The process of applying sizing to warp yarns to improve their weavability. Weavability refers to the ability of warp yarns to withstand repeated friction, stretching, bending, etc. On warp sheets, heddles, reeds, etc. on a loom without causing excessive fluffing or even breakage. Unsized single yarn fibers do not adhere tightly to each other and have more hairiness on the surface, making it difficult to weave. After sizing, part of the sizing liquid penetrates between the fibers, and the other part sticks to the surface of the warp yarn. The sizing mainly based on the penetration of the slurry into the fibers is called penetrating sizing, and the sizing based mainly on the slurry adhering to the surface of the warp is called covering sizing.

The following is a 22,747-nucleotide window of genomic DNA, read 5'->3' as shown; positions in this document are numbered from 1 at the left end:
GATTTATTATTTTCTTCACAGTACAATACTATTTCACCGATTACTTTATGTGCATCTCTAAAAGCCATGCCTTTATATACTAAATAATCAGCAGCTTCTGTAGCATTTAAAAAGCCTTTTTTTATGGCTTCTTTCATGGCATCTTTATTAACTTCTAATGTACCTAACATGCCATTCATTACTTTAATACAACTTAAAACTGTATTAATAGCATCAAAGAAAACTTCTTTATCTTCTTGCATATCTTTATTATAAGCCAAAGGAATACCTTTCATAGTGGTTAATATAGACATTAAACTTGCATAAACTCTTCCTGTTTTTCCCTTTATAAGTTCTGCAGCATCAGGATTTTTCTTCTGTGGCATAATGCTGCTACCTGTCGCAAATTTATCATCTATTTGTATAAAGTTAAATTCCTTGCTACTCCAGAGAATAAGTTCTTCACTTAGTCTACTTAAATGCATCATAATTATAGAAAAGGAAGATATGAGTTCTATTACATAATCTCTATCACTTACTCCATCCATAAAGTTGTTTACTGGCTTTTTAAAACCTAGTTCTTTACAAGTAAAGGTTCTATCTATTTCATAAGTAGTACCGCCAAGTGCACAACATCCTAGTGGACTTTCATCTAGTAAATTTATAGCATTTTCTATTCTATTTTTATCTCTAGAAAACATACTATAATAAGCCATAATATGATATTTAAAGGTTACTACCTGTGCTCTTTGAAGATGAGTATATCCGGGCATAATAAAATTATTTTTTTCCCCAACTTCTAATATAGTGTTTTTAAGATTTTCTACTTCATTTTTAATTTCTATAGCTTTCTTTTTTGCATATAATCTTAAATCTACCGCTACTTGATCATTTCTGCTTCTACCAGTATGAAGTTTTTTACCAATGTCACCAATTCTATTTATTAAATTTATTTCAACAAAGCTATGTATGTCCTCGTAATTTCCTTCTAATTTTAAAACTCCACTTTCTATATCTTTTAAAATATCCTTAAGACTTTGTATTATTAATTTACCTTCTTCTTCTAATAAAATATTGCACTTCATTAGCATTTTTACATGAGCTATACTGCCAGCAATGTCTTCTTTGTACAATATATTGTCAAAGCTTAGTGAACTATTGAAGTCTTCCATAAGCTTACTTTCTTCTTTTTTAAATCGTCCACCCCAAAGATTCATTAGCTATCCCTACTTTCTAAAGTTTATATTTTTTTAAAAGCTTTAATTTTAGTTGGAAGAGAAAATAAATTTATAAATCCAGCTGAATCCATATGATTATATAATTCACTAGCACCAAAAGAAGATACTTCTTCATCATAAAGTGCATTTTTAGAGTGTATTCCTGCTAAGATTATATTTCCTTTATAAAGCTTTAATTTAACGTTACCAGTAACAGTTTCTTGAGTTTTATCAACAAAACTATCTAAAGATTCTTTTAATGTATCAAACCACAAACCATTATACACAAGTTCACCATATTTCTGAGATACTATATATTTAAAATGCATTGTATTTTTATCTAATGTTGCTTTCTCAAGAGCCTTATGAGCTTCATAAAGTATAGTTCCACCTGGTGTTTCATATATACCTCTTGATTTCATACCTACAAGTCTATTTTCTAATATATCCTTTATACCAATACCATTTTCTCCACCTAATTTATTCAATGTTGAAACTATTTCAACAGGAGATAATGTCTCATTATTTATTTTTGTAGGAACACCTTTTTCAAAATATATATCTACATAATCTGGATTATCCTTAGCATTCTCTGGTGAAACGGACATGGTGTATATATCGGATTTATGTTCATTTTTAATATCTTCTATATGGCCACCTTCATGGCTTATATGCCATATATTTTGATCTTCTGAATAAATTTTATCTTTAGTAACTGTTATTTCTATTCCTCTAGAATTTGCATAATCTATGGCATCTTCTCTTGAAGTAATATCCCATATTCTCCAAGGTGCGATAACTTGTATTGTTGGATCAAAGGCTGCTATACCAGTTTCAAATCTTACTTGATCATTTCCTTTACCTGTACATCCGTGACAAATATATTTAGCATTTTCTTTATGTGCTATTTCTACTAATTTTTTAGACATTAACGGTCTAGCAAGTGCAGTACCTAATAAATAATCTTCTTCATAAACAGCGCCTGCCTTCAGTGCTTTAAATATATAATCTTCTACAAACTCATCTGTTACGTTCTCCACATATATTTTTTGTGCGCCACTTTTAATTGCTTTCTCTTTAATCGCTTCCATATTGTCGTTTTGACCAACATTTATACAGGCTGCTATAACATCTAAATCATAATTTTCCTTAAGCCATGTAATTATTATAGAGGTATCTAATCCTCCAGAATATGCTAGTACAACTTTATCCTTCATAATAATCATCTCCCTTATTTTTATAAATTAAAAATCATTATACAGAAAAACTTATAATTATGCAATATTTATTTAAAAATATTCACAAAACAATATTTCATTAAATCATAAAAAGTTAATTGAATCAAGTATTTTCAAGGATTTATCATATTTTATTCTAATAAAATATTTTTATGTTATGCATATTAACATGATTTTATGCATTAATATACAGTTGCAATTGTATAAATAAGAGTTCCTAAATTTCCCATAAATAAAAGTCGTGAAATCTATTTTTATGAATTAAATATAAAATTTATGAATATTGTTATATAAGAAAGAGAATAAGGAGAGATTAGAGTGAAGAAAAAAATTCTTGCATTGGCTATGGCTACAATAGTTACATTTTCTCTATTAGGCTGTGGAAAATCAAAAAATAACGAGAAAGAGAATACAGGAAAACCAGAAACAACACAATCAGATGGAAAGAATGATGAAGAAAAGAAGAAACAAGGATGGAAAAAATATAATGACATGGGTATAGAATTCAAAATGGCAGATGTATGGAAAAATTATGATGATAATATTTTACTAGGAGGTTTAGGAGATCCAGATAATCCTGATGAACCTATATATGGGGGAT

Ancient manual sizing involves spreading the warp yarns into sheets, applying paste with a brush or reed, drying and then winding them into weaving beams. There are pictures and texts about using brushes to sizing warp yarns in 《Nongshu》 written by Wang Zhen of the Yuan Dynasty. The 《Paste Pasting-section in 》 Tiangong Kaiwu - Naifu Chapter" records the methods and tools for using starch, cowhide, and bone glue paste. The emergence of power looms in England at the end of the 18th century separated sizing and weaving into independent processes, and the prototype of the modern sizing machine appeared. After several improvements, in 1853 the British J. The patent of Boroff et al. already has the basic characteristics of the current sizing machine.